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    FIN720_Ch_08 FIN720_Ch_08 Presentation Transcript

    • © 2013 Cengage Learning. All Rights Reserved. May not be scanned, copied, or duplicated, or posted to a publicly accessible website, in whole or in part. Risk and Rates of Return Stand-Alone Risk Portfolio Risk Risk and Return: CAPM/SML Chapter 8 8-1
    • © 2013 Cengage Learning. All Rights Reserved. May not be scanned, copied, or duplicated, or posted to a publicly accessible website, in whole or in part. What is investment risk? • Two types of investment risk – Stand-alone risk – Portfolio risk • Investment risk is related to the probability of earning a low or negative actual return. • The greater the chance of lower than expected, or negative returns, the riskier the investment. 8-2
    • © 2013 Cengage Learning. All Rights Reserved. May not be scanned, copied, or duplicated, or posted to a publicly accessible website, in whole or in part. Probability Distributions • A listing of all possible outcomes, and the probability of each occurrence. • Can be shown graphically. 8-3 Expected Rate of Return Rate of Return (%)100150-70 Firm X Firm Y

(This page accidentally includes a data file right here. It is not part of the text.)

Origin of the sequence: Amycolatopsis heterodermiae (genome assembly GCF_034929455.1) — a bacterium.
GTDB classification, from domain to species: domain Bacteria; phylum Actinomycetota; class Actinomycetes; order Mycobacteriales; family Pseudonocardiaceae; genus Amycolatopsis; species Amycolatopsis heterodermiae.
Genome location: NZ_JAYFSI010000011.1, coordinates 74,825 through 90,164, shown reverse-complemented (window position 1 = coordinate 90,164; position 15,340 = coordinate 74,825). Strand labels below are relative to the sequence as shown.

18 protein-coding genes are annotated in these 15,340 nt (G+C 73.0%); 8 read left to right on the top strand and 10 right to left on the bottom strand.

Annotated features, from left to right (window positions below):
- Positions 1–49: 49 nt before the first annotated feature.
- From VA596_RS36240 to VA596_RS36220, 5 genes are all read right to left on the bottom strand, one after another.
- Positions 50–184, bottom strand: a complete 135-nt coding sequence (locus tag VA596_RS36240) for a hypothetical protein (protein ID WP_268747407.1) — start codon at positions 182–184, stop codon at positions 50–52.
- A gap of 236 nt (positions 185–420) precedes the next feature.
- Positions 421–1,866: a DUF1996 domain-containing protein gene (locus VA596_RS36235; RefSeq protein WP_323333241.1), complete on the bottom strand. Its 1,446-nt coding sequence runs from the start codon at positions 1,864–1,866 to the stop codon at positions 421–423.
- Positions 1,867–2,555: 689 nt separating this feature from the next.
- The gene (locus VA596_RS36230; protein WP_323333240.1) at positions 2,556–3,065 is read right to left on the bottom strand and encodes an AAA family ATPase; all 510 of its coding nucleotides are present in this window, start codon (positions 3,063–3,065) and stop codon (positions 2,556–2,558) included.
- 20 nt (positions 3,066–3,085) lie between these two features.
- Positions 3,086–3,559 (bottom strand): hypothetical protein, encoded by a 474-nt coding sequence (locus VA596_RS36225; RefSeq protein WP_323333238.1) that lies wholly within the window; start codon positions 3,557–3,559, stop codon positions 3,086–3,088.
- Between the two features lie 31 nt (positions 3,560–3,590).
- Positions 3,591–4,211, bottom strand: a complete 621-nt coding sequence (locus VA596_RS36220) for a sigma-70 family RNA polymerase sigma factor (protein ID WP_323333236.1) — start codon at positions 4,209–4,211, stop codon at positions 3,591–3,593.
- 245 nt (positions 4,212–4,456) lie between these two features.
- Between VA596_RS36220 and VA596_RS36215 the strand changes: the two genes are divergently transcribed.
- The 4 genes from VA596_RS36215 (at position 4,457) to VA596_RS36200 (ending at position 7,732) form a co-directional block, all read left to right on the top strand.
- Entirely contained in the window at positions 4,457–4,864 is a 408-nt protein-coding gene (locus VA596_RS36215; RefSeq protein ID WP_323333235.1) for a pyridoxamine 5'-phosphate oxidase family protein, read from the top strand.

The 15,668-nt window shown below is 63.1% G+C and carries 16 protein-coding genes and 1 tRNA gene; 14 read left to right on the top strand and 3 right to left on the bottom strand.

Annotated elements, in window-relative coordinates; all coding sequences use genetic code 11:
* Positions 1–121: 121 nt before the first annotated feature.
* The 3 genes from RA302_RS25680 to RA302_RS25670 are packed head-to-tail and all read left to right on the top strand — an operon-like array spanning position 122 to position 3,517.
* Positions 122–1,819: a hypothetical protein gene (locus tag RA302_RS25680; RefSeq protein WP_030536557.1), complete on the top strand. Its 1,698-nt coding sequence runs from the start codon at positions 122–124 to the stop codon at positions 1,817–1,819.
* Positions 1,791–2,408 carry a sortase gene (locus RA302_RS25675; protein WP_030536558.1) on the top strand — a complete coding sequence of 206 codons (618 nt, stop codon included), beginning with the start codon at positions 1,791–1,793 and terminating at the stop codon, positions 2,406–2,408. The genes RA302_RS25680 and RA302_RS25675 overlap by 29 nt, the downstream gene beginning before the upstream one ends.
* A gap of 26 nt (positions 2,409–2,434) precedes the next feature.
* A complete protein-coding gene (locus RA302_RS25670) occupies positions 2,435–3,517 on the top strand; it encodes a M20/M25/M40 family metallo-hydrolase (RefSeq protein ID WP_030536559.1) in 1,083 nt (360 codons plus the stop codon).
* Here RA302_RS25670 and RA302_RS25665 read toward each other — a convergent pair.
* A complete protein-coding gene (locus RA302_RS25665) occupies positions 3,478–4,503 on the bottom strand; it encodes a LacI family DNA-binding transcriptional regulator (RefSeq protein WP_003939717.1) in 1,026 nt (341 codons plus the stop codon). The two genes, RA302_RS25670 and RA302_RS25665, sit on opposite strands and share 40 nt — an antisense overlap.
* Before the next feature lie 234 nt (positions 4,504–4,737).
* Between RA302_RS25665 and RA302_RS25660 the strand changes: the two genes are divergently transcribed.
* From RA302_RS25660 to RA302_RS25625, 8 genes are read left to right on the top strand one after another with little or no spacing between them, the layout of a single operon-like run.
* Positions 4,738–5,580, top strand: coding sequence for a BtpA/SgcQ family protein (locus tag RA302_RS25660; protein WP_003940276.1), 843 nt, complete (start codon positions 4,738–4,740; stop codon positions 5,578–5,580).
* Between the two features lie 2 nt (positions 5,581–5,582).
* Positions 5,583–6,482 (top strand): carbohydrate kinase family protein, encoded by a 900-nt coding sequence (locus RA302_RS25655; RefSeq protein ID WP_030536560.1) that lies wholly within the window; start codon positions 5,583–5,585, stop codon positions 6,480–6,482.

• © 2013 Cengage Learning. All Rights Reserved. May not be scanned, copied, or duplicated, or posted to a publicly accessible website, in whole or in part. Selected Realized Returns, 1926-2010 Source: Based on Ibbotson Stocks, Bonds, Bills, and Inflation: 2011 Classic Yearbook (Chicago: Morningstar, Inc., 2011), p. 32. 8-4
    • © 2013 Cengage Learning. All Rights Reserved. May not be scanned, copied, or duplicated, or posted to a publicly accessible website, in whole or in part. Hypothetical Investment Alternatives Economy Prob. T-Bills HT Coll USR MP Recession 0.1 5.5% -27.0% 27.0% 6.0% -17.0% Below avg 0.2 5.5% -7.0% 13.0% -14.0% -3.0% Average 0.4 5.5% 15.0% 0.0% 3.0% 10.0% Above avg 0.2 5.5% 30.0% -11.0% 41.0% 25.0% Boom 0.1 5.5% 45.0% -21.0% 26.0% 38.0% 8-5